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John Harris and economics

He’s heard something and decides to reference it:

As far as basic economics is concerned, they endlessly deny the existence of gravity.

The gravity model of trade. Of course, as with anything vaguely heard of he doesn’t understand it. The gravity model works on economic distance, not geographic.

To explain this to him with reference to his home town, Frome. Somerset coal (largely from around Radstock and Faringdon Gurney) was cheaper in Bristol – heck, in London – than it was in Frome, a place geographically closer. Because there were canals – Somerset Coal Canal, Kennet and Avon (meeting just by Avoncliff) – connecting those places and the Dorset and Somerset, running through Frome, was never completed.

The Dorset and Somerset Canal was a proposed canal in southwestern England. The main line was intended to link Poole, Dorset with the Kennet and Avon Canal near Bradford on Avon, Wiltshire. A branch was to go from the main line at Frome to the southern reaches of the Somerset coalfield at Nettlebridge. Construction of the branch started in 1786, using boat lifts rather than locks to cope with changes of level, but the company ran out of money and the canal was abandoned in 1803, never to be completed.

That’s economic distance and that’s what the gravity model of trade depends upon, not geographic distance.

Shouldn’t be too, too, hard on Harris of course for most commentators don’t grasp this either. Sadly so.

11 thoughts on “John Harris and economics”

  1. Not just transport distance either. New Zealand lamb is “nearer” than Welsh ‘cos they speak the same language.

  2. British East India Company? Didn’t England/Britain get rich from trade with far-away places rather than with the Continent of Europe next door?

    That Britain being the factory of the Empire thingy too.

    It’s not only a lack of understanding of economics, it’s an absence of any history.

  3. Is he actually referencing the gravity model of trade, or just reaching for a vague figure of speech which is about people denying the obvious?

    Either way, he is a pop music journalist and a cunt for the discerning connoisseur.

  4. John B,

    “It’s not only a lack of understanding of economics, it’s an absence of any history.”

    The thing is, most of these people really don’t know much at all. Their job is to write stuff that is on a subject, that is reasonably entertaining, that fits a hole in a newspaper, on time. And as long as the readers don’t know it’s crap, job done.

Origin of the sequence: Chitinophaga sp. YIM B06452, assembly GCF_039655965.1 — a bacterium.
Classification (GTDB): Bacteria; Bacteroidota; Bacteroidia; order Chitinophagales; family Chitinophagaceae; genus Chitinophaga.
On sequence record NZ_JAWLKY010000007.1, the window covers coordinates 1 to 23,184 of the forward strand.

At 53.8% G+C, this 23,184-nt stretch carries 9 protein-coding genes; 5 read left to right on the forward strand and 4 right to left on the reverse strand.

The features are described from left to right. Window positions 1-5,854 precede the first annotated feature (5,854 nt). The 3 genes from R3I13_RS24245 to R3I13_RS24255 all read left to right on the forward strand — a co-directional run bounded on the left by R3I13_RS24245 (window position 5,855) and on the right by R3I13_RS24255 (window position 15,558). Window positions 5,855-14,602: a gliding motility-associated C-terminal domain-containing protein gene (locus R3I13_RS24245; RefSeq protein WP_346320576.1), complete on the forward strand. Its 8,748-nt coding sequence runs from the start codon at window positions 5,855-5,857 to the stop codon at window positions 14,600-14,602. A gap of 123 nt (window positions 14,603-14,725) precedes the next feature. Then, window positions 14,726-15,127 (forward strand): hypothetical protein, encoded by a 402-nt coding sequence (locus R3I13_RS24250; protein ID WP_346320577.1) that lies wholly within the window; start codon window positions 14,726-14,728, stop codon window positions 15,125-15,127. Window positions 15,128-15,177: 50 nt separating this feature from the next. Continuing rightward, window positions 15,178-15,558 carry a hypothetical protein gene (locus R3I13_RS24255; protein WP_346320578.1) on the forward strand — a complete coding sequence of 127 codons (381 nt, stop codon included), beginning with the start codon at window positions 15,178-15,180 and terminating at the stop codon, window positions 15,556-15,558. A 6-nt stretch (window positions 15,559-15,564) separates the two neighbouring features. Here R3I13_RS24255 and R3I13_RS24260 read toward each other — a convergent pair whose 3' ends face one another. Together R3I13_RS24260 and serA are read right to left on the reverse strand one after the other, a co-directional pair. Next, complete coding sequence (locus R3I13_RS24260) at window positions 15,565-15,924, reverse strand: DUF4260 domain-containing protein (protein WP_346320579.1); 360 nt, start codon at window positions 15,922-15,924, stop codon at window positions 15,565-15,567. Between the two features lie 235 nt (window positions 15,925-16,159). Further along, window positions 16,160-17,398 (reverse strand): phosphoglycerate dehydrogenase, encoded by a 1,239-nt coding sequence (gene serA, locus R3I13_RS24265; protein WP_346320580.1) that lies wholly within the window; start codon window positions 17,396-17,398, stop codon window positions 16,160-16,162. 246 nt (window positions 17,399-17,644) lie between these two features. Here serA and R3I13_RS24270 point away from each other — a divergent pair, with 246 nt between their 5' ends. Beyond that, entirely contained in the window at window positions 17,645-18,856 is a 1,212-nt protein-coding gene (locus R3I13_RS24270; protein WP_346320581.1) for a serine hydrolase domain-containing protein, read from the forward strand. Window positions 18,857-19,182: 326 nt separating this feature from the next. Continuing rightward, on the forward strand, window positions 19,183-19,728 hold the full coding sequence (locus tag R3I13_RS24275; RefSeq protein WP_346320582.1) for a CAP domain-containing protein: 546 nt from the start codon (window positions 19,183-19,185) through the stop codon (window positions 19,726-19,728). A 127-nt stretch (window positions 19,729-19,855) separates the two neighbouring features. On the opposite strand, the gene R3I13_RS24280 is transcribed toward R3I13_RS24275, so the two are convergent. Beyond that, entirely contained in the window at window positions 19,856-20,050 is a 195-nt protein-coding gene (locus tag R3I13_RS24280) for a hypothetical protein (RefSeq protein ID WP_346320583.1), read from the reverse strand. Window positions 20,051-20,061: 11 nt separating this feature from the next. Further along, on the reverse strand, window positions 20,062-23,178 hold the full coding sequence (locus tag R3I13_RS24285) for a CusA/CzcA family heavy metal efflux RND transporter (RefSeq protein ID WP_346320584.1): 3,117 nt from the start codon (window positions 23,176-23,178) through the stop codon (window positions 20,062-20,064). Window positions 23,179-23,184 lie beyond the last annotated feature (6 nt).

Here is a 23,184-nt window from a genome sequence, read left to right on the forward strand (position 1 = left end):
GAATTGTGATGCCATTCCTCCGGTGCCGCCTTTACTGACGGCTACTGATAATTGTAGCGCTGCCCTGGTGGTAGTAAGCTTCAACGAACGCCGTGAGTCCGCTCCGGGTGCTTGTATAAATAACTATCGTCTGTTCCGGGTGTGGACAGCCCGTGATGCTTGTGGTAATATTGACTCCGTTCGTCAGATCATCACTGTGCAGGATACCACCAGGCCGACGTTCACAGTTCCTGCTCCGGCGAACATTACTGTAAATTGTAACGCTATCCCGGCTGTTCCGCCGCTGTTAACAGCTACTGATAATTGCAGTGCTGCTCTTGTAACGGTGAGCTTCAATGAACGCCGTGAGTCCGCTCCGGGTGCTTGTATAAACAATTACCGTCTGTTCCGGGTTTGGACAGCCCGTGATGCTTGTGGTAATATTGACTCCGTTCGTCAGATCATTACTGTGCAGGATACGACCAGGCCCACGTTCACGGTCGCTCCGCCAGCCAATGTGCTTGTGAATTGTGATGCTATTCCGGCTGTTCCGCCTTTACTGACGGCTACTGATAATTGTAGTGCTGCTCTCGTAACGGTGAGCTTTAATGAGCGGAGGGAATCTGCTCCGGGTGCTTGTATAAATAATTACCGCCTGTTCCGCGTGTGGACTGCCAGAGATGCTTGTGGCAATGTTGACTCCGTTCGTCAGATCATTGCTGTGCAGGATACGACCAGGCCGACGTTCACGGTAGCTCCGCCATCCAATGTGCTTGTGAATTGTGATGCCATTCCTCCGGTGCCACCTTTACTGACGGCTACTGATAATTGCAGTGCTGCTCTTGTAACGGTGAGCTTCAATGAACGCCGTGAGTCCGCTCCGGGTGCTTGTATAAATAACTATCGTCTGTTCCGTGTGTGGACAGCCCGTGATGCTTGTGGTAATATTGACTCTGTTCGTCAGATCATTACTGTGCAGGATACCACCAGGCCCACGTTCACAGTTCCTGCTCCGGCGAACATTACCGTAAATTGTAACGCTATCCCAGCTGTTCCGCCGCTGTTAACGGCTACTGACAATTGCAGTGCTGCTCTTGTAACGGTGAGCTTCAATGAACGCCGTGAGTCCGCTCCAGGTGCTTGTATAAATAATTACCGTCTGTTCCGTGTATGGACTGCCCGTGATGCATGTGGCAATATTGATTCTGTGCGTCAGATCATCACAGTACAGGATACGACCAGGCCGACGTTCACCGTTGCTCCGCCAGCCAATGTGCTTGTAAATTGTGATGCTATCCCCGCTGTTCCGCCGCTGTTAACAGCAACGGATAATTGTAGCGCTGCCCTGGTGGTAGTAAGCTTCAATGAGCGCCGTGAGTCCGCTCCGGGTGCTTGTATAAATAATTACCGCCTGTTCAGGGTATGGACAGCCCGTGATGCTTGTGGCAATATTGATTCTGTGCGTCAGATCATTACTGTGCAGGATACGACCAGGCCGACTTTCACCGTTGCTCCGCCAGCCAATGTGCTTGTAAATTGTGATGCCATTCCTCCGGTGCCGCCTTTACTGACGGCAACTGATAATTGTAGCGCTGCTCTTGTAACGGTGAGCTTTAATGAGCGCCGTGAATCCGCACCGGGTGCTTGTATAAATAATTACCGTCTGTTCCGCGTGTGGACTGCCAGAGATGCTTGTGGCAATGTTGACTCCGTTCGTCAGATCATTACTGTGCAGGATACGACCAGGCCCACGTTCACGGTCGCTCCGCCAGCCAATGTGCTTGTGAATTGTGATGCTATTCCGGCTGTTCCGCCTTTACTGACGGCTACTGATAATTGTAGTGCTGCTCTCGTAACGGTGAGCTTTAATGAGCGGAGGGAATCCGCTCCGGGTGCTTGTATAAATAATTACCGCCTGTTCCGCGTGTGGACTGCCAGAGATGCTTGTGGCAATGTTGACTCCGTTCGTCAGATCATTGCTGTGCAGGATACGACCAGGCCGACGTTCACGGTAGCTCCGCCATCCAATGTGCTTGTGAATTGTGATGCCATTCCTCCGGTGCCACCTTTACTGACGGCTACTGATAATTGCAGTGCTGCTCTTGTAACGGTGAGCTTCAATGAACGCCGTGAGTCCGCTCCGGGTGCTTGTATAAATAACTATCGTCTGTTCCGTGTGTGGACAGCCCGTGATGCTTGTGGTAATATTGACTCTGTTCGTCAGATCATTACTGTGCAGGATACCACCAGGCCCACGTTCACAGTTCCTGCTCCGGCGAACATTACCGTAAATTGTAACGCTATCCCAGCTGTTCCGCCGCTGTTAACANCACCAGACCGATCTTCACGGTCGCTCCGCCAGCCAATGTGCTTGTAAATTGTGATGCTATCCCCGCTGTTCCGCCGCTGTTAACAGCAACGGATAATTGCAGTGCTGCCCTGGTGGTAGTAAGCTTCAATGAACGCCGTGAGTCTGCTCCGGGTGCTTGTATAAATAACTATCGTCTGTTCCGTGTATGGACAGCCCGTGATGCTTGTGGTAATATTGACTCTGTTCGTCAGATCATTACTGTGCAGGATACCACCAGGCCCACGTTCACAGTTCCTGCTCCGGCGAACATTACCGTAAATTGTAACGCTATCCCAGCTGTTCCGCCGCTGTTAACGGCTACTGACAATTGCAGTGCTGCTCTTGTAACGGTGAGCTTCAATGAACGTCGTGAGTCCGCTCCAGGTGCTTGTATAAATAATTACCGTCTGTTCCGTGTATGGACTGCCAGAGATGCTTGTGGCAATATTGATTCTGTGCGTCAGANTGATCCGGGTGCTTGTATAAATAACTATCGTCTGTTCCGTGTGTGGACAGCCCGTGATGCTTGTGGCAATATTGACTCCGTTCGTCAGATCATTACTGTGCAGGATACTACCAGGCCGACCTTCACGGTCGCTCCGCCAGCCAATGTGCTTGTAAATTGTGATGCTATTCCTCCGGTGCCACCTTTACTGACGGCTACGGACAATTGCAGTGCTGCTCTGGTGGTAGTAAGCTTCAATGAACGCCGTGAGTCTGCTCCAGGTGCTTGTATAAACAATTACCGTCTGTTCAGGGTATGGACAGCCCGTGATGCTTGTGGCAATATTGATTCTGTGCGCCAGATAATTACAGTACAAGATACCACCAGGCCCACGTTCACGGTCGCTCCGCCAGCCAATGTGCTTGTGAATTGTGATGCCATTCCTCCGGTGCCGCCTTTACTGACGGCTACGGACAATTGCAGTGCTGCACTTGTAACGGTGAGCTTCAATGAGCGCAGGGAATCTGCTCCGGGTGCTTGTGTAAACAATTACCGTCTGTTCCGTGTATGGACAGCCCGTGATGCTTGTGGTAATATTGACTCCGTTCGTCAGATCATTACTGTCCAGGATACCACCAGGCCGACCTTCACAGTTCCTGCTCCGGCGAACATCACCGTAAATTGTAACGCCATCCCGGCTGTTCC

Like this is just some ignorant bullshit:-

    “Just before Christmas, for instance, it was reported that the Metropolitan police would now be buying armoured ministerial cars from the German manufacturer Audi because no UK firm was “able to meet the requirements of the tender”. Here was more proof of the supply-chain problems that are afflicting British producers, and a malaise that has caused annual UK car production to fall by more than half since 2016.”

    What “supply-chain problem”? Harris just doesn’t have any idea of what “supply chain” is. It was one of those things buzzing around with car makers, so he uses it. But even for those car makers it was about just-in-time and no-one cares about just-in-time for small or special orders. It’s not worth setting it up. Just keep more stock. Or buy parts when you need them.

    I suspect the truth is that over time a couple of companies have gained the reputation for being the ones to do an armoured cars. No-one really cares about being cheap about the car, no-one wants a small car, and the leaders of Bongo Bongo Land want to be driven around in something prestigious, not a Toyota.

  5. Armored cars are very heavy. You need one with really strong suspensions. And powerful engines to move the weight.

    Rolls Royces were popular. But hardly cheap.

  6. @John B – “Didn’t England/Britain get rich from trade with far-away places…”

    To some extent. But also by distorting trade. See, for example, the Calico Acts which enforced the import of raw cotton for manufacture into cloth rather than allowing import of the manufactured result.

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